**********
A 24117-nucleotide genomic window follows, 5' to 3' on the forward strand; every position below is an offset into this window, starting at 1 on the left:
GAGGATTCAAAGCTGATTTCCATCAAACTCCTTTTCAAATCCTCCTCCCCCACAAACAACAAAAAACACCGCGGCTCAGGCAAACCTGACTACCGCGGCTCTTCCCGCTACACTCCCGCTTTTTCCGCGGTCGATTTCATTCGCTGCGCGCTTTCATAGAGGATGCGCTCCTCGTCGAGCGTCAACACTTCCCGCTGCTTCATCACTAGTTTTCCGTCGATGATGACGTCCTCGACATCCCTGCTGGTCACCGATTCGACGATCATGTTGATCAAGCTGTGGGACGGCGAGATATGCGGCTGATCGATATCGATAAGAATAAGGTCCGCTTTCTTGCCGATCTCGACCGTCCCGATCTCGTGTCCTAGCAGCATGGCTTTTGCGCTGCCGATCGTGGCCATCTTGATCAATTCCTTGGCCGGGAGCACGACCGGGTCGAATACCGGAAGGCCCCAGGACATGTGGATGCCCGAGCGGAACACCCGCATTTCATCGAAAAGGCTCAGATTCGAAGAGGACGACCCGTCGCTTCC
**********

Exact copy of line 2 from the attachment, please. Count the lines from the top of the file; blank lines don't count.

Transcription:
GAGGATTCAAAGCTGATTTCCATCAAACTCCTTTTCAAATCCTCCTCCCCCACAAACAACAAAAAACACCGCGGCTCAGGCAAACCTGACTACCGCGGCTCTTCCCGCTACACTCCCGCTTTTTCCGCGGTCGATTTCATTCGCTGCGCGCTTTCATAGAGGATGCGCTCCTCGTCGAGCGTCAACACTTCCCGCTGCTTCATCACTAGTTTTCCGTCGATGATGACGTCCTCGACATCCCTGCTGGTCACCGATTCGACGATCATGTTGATCAAGCTGTGGGACGGCGAGATATGCGGCTGATCGATATCGATAAGAATAAGGTCCGCTTTCTTGCCGATCTCGACCGTCCCGATCTCGTGTCCTAGCAGCATGGCTTTTGCGCTGCCGATCGTGGCCATCTTGATCAATTCCTTGGCCGGGAGCACGACCGGGTCGAATACCGGAAGGCCCCAGGACATGTGGATGCCCGAGCGGAACACCCGCATTTCATCGAAAAGGCTCAGATTCGAAGAGGACGACCCGTCGCTTCC